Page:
In a carefully orchestrated ballet that involves hunters, private land owners, and the Montana Fish, Wildlife & Parks, these extended hunting opportunities don’t just add more days to the calendar but an extra layer of respect and responsibility to the Montana hunting experience.

Understanding and embracing the purpose of these shoulder seasons, from population management to conservation, illuminates the way for a harmonious coexistence between hunting and the natural world.

In the grand scheme of Montana’s outdoor adventures, participating in a sustainable and well-managed shoulder season hunt is yet another way to honor the land and the animals that call it home. So, let’s do our part and ensure that the success of shoulder seasons doesn’t just last a season, but for generations to come.

The next time you venture into this extended hunting period, do it with a sense of partnership – with each other, with those who own the land where the elk roam, and with Montana itself. Within this collective effort, you’re not just bagging a prized elk; you’re safeguarding a heritage for both current and future generations of hunters.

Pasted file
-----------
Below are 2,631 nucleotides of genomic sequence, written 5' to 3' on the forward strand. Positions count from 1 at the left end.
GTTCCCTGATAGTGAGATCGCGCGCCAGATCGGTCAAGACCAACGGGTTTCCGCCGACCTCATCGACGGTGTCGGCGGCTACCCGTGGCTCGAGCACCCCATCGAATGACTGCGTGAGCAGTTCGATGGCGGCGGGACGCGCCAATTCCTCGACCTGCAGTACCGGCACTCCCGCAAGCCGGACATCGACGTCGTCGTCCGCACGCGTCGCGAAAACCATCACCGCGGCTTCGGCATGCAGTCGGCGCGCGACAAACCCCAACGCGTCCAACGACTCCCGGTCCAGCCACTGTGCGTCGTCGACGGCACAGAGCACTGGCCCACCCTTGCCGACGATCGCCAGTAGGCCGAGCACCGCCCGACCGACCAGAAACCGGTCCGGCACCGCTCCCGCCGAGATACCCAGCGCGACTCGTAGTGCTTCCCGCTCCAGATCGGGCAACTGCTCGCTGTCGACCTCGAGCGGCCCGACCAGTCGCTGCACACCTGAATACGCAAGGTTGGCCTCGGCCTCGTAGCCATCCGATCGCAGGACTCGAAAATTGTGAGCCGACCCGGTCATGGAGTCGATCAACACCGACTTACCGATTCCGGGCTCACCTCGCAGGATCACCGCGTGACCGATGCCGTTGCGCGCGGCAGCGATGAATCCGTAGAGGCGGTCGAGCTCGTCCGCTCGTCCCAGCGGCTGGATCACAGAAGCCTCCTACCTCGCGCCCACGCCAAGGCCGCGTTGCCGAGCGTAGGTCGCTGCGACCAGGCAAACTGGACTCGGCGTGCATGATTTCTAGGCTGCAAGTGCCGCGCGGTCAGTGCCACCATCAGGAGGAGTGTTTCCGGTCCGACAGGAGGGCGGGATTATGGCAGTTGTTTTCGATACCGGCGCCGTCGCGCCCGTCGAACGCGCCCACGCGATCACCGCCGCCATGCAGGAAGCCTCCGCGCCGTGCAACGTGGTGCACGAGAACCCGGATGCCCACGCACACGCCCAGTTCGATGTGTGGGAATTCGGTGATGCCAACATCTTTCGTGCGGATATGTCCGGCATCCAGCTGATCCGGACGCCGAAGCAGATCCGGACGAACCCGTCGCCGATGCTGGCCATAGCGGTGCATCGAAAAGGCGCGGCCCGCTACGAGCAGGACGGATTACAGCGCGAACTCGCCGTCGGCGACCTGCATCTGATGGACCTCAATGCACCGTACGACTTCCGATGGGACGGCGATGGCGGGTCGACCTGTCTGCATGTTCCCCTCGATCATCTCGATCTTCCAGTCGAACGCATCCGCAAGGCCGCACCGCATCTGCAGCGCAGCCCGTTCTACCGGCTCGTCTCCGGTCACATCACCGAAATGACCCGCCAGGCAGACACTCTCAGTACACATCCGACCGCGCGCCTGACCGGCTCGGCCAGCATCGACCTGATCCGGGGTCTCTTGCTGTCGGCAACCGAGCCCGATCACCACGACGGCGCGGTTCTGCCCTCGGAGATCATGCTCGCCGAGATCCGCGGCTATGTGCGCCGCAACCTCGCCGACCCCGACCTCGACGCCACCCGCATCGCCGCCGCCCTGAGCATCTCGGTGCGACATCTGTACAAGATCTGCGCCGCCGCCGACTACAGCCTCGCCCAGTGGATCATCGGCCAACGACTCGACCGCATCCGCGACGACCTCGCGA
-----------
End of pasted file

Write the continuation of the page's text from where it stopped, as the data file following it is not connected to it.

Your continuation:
Montana Elk Shoulder Season FAQs

1. What Is the Shoulder Season in Montana?

In Montana, the shoulder season refers to additional hunting opportunities created to manage elk populations effectively and address specific wildlife management goals. These seasons are divided into early and late shoulder seasons.

2. Why Is It Called Shoulder Season?

The term “shoulder season” in hunting originates from its position on the calendar, symbolically situated on the “shoulder” of the regular hunting seasons. The early shoulder season typically precedes the general season, while the late shoulder season follows it, creating a metaphorical “shoulder” on either side of the primary hunting timeframe.